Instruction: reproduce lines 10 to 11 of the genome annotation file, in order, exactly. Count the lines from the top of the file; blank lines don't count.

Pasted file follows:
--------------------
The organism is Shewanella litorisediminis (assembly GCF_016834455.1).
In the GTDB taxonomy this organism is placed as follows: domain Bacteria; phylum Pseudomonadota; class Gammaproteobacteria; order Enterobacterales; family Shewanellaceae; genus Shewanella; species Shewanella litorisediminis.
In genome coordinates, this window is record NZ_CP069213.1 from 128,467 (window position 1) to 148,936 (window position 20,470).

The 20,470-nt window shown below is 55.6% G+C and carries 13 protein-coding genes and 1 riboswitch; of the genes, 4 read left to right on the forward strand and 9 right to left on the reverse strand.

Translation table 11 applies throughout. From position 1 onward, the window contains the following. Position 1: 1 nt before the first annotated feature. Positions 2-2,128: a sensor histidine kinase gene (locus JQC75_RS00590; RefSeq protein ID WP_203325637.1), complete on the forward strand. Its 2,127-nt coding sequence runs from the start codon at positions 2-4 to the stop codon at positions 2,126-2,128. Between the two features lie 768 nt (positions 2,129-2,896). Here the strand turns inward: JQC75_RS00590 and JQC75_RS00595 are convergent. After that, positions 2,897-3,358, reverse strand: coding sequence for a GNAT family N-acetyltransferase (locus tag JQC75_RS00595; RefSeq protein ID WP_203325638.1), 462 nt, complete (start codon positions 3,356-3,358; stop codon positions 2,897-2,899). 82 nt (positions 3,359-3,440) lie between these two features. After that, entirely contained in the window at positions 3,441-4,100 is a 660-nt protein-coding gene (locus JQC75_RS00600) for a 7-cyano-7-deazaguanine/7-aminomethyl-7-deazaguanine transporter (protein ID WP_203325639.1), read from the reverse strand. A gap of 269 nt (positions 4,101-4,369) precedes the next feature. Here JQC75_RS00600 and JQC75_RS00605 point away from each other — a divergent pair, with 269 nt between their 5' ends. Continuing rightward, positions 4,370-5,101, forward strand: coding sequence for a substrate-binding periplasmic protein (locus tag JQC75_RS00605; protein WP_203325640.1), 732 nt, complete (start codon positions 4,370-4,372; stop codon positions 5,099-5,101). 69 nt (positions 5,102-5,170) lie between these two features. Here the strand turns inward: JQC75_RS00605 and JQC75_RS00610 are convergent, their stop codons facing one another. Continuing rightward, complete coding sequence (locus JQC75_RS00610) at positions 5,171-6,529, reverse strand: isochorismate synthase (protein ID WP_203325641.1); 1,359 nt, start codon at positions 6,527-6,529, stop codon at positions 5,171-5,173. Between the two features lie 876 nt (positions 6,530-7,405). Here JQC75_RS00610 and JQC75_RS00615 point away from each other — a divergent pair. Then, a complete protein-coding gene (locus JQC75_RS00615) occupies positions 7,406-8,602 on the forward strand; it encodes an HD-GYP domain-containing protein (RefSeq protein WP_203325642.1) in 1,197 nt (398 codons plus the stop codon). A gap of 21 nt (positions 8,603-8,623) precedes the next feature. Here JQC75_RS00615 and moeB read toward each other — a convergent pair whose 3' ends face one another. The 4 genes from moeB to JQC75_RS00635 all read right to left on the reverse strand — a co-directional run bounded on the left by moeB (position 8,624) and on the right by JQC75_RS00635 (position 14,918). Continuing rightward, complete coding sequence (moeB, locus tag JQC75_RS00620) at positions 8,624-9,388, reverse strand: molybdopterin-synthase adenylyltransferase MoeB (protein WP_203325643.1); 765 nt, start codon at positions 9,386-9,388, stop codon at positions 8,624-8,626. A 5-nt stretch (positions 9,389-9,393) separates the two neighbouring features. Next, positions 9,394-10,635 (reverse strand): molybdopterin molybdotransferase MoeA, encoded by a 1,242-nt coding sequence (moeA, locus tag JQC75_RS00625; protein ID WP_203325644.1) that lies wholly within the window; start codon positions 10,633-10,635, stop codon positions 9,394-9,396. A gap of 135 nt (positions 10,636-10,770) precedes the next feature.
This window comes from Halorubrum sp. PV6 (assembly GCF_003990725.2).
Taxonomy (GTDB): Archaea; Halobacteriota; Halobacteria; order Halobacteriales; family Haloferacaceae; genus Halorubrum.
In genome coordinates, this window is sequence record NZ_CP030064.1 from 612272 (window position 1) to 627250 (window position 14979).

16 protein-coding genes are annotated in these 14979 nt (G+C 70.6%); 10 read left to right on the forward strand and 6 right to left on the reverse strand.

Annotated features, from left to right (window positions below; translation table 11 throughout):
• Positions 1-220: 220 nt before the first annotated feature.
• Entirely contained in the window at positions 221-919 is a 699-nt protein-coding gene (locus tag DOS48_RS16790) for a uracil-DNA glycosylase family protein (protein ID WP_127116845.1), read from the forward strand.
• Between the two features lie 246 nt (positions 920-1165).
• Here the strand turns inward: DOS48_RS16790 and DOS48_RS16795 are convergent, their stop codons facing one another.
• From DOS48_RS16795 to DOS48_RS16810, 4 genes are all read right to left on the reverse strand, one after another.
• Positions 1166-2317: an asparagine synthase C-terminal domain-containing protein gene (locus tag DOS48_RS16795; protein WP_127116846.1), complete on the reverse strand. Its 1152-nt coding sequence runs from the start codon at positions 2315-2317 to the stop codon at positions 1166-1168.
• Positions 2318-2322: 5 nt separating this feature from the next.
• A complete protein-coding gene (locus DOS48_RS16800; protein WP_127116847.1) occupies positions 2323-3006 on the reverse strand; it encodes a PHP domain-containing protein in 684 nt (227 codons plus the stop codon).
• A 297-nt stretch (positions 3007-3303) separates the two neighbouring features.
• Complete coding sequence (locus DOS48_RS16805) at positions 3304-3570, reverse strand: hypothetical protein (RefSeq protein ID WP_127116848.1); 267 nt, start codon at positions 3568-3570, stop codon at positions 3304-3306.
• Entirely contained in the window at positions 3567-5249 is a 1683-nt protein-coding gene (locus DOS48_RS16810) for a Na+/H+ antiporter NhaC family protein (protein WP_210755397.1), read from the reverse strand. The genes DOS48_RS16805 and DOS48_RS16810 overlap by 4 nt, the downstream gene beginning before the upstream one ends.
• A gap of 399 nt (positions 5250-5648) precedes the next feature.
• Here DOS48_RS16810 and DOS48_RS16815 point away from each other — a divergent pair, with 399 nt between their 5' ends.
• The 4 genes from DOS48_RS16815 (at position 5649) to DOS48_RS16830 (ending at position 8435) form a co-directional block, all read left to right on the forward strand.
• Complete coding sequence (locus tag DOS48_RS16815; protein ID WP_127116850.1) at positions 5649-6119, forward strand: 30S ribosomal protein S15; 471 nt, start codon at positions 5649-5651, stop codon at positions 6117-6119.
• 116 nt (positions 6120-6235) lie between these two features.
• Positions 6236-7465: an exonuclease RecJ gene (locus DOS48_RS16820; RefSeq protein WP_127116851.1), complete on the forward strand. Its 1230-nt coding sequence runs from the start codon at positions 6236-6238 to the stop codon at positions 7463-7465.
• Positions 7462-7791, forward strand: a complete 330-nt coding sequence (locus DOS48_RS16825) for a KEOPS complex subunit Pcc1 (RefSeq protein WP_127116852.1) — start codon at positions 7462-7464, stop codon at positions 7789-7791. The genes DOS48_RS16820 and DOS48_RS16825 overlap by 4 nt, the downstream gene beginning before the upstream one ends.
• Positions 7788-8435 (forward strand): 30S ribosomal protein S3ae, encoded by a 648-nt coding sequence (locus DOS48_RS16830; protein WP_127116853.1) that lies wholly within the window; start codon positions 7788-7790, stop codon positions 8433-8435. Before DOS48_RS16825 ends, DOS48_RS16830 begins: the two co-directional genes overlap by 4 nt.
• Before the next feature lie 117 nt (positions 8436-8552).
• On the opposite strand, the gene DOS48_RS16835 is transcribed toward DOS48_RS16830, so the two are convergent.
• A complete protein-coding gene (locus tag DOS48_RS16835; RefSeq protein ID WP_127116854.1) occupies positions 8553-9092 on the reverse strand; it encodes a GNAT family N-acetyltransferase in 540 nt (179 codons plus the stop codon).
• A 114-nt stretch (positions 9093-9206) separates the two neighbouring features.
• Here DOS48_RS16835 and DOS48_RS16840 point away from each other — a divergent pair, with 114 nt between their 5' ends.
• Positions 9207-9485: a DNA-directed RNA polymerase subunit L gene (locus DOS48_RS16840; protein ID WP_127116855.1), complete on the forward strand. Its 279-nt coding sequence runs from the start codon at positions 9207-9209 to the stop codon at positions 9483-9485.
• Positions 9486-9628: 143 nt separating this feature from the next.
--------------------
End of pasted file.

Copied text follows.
Annotated features, from left to right (window positions below; translation table 11 throughout):
• Positions 1-220: 220 nt before the first annotated feature.